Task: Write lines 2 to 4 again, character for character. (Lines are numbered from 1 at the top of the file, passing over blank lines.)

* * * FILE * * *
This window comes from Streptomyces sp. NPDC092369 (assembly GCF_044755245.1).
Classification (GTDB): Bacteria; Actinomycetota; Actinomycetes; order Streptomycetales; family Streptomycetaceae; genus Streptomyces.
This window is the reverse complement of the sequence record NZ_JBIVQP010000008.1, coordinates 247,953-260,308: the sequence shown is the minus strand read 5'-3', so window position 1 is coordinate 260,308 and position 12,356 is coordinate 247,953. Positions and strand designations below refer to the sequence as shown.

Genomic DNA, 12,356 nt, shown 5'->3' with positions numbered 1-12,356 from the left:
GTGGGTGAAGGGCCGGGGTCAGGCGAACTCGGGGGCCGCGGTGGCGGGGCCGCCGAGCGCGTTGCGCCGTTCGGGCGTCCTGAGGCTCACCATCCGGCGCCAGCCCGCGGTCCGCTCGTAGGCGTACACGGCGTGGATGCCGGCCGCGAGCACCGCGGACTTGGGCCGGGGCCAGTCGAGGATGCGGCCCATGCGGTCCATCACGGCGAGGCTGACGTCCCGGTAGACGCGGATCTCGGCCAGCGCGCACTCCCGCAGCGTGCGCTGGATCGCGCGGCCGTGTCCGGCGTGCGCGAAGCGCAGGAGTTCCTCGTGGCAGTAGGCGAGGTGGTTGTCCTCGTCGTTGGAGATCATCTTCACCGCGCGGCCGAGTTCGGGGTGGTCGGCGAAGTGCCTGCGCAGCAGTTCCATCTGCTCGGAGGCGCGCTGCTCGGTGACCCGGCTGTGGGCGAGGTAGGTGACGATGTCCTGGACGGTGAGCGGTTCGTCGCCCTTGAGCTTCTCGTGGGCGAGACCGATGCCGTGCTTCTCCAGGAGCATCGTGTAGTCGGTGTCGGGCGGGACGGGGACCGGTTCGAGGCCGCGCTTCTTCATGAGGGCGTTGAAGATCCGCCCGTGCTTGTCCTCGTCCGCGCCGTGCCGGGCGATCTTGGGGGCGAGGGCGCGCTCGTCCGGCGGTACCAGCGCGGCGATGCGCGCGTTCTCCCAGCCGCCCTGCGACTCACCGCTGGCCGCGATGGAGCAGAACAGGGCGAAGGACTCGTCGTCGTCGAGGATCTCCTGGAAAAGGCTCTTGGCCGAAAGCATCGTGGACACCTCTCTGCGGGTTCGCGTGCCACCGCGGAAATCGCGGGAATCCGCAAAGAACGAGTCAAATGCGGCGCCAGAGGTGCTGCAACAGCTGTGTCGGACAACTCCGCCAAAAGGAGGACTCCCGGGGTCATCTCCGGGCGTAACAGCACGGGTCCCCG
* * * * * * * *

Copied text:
Classification (GTDB): Bacteria; Actinomycetota; Actinomycetes; order Streptomycetales; family Streptomycetaceae; genus Streptomyces.
This window is the reverse complement of the sequence record NZ_JBIVQP010000008.1, coordinates 247,953-260,308: the sequence shown is the minus strand read 5'-3', so window position 1 is coordinate 260,308 and position 12,356 is coordinate 247,953. Positions and strand designations below refer to the sequence as shown.

Genomic DNA, 12,356 nt, shown 5'->3' with positions numbered 1-12,356 from the left: